January 28, 2019

Alexander wheat beer from the Gaza border

The Alexander Brewery in Emek Hefer has come out with a new wheat beer, brewed with wheat from the Israeli fields on the Gaza border which were damaged by incendiary kites. 

Before the winter rains began, the Hamas rulers in Gaza attacked Israeli farmlands by sending over kites and balloons carrying explosive devices or fire bombs.  About 7,000 dunams (1,730 acres) of wheat fields were destroyed, equal to around 15% of the wheat grown around the Gaza border.

Ori Sagy, the founder and owner of the Alexander Brewery, decided to step in and purchase a quantity of the surviving wheat from these fields to produce a wheat beer, called the Otef Azza (Gaza Border) Beer.  All the profits made from the sale of this beer are being given to help the farmers whose fields were burned.

The Alexander
Gaza Border Beer . . .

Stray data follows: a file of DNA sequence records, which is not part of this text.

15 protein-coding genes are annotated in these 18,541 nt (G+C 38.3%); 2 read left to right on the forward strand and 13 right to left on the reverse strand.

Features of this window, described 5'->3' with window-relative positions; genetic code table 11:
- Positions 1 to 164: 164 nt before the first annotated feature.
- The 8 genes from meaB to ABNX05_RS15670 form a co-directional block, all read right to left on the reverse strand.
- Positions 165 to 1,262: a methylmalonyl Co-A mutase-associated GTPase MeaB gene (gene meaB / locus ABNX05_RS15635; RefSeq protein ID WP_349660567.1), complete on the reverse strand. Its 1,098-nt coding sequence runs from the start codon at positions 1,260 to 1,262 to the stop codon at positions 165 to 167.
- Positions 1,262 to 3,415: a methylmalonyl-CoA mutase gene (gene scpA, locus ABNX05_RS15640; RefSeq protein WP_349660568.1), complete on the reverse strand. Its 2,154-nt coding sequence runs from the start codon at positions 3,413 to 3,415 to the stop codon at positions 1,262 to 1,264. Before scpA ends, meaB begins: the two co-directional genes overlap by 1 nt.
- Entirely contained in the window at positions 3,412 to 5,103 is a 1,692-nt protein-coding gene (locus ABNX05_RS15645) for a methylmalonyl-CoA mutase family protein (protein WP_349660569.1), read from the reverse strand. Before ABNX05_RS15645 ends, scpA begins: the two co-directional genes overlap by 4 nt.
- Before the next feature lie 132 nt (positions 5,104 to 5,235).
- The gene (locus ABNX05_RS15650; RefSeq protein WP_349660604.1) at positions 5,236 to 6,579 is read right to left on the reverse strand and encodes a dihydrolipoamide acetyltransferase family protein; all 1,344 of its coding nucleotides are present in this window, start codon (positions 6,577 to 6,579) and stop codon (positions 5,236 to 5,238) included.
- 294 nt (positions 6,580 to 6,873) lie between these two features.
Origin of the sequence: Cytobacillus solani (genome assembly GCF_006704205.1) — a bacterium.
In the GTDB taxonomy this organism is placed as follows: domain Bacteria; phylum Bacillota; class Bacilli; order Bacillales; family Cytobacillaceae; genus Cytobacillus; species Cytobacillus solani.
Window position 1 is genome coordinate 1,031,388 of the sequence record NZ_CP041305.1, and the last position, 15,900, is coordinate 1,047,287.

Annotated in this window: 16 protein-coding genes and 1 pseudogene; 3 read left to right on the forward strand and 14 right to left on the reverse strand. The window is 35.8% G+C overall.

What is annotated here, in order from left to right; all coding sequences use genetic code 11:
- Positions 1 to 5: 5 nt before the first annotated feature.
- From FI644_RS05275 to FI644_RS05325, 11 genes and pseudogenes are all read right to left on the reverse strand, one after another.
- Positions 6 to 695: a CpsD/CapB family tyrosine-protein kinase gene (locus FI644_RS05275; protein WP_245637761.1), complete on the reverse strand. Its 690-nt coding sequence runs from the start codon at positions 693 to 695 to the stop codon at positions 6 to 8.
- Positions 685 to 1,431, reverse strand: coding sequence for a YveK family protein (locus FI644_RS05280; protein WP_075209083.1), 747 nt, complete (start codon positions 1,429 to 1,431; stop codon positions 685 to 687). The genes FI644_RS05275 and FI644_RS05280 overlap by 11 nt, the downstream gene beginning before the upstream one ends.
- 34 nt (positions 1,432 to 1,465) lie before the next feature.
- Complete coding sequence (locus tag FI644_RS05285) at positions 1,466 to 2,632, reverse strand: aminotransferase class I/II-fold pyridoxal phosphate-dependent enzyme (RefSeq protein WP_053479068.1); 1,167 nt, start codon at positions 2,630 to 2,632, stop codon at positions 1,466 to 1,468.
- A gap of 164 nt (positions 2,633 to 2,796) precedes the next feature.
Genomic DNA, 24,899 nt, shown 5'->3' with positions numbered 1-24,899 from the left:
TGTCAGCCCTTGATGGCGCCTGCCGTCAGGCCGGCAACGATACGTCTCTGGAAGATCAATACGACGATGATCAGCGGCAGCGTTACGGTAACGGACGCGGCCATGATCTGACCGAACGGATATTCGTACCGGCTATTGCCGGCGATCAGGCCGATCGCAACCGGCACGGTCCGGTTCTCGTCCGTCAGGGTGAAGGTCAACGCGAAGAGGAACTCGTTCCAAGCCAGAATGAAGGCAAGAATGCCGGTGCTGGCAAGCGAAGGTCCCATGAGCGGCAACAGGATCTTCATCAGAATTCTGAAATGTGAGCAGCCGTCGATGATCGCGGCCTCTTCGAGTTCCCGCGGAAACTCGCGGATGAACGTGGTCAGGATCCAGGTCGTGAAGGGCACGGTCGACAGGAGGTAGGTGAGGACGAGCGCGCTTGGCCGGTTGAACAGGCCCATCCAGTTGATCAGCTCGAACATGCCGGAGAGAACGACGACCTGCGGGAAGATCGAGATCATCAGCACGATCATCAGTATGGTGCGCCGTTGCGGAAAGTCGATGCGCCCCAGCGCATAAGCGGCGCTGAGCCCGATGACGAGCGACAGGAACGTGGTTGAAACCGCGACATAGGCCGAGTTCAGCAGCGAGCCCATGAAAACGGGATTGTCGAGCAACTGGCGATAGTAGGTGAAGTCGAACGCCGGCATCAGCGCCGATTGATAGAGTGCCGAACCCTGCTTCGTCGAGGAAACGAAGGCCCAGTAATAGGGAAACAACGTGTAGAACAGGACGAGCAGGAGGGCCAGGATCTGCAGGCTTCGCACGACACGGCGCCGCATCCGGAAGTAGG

"Beer is a drink that begins in the field, in barley and wheat," said Sagy.  "From the start, we chose to use Israeli wheat from the fields in the south as one of the ingredients in our beer.  I grew up as a farmer, and the connection with fields and plants is a part of me.  I had to do something when I saw the heart-breaking sights of the fields and crops that were destroyed."

The Gaza Border Beer project was planned in conjunction with the Leo Burnett Advertising Agency in Tel Aviv, and from all indications, it has succeeded beyond expectations.  The beer received wide coverage in Israel and abroad.  The first batch was sold out in a week, so it is now being brewed on a continual basis until further notice.  To date, over $60,000 from the beer sales has been contributed to Gaza border farmers.  It's a great idea.  Not only did it promote Alexander Brewery and the Gaza Border Beer, but it also introduced many people to the very concept of Israeli craft beer!        

As to the beer itself, it is very much in the style of German wheat beer, or Weissbier.  It pours out a hazy yellow straw color with almost no head.  The aroma has spice and cloves, with a background of yeast and grains.  The flavor is mostly sweet, with spice and hops plus coriander and banana.  The finish is mildly bitter and stays in your mouth.  If you're a fan of the classic German wheat beer, you'll be pleased with Gaza Border Beer. 

. . . and the regular
Alexander Israeli Wheat Beer.